After the exchange of presents (lavender water for her, a tie for him) they settle down to a supermarket turkey with all the trimmings, followed by a glass of port. The only excitement comes in deciding whether to stand for the national anthem after the Queen's Speech.
But at least the criminal fraternity rarely takes a holiday, so over the years Rumpole has found his festive celebrations disturbed in the most welcome ways. Whether it's a Father Christmas who behaves suspiciously at Equity Court's Christmas party, or a high-profile murder trial that comes up at the Bailey just before the holiday season, or a body discovered at the health spa where Rumpole is gloomily trying to survive a not-so-festive Christmas diet of yak's milk and spinach, there's always something wonderfully unlawful to liven up the dull holiday plans.
When Sir John Mortimer died in early 2009, it was widely agreed that Horace Rumpole was his greatest fictional creation. In these seven delightful stories, read by Bill Wallis and collected together for the first time, the great barrister lives on.
©2009 John Mortimer; (P)2009 BBC Audio
Rumpole and his dry wit are back at it again in this collection of
short tales centered around Rumpole's Christmas holidays away from the courts. Of course, his wife, Hilda--or 'She Who Must Be Obeyed' is always present. The stories include the annual socks and tie present for Rumpole, and the bottle of lavender water for Hilda.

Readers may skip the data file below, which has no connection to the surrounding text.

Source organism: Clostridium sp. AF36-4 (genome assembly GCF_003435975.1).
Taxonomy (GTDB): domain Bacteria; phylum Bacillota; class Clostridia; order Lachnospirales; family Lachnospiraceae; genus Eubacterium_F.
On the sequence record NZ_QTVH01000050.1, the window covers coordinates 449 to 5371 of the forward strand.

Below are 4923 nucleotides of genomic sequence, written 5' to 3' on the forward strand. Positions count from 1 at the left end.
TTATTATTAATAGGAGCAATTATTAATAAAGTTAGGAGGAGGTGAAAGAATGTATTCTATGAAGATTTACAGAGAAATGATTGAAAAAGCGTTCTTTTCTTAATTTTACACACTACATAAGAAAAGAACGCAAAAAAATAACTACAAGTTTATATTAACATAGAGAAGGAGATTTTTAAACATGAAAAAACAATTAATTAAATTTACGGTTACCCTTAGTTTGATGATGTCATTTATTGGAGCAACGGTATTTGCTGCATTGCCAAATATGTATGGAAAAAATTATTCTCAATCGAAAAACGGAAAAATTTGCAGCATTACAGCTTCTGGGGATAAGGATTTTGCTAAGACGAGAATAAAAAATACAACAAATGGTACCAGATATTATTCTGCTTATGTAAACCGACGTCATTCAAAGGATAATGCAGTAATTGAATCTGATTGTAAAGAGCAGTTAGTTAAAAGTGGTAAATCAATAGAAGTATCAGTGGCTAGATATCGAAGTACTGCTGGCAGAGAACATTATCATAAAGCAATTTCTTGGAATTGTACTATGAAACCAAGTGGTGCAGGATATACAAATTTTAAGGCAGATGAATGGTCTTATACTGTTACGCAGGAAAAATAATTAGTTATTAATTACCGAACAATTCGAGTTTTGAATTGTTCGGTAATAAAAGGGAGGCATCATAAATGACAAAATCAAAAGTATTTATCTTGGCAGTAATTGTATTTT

Each different vacation finds a mystery for Rumpole to solve. He also has remembrances of pre holiday cases with Judge Grave'stone', who offhandedly barks his views from the bench. The logic and humor, combined with some modern day issues, continues to be a high point in Mortimer's writing!
Mortimer writes a good yarn - Bill Wallis does a great job of reading them!The characterisation is excellent!
Rumpole at Christmas isn't great literature - it's definitely on the lighter side of fiction. But it's easy to become tired of humorless and bleakly-introspective stories that have unfortunately become the norm in short fiction. So it is nice (especially around the holidays) to tuck in to this collection of crisp, funny and, if predictable - at least comfortably so - short stories.
One note on the production: The sound (at least on my copy) was muddier and harder to hear than I would have expected. I wonder if Audible could fix this. In any case, it's probably best listened to in the highest format your device will support.
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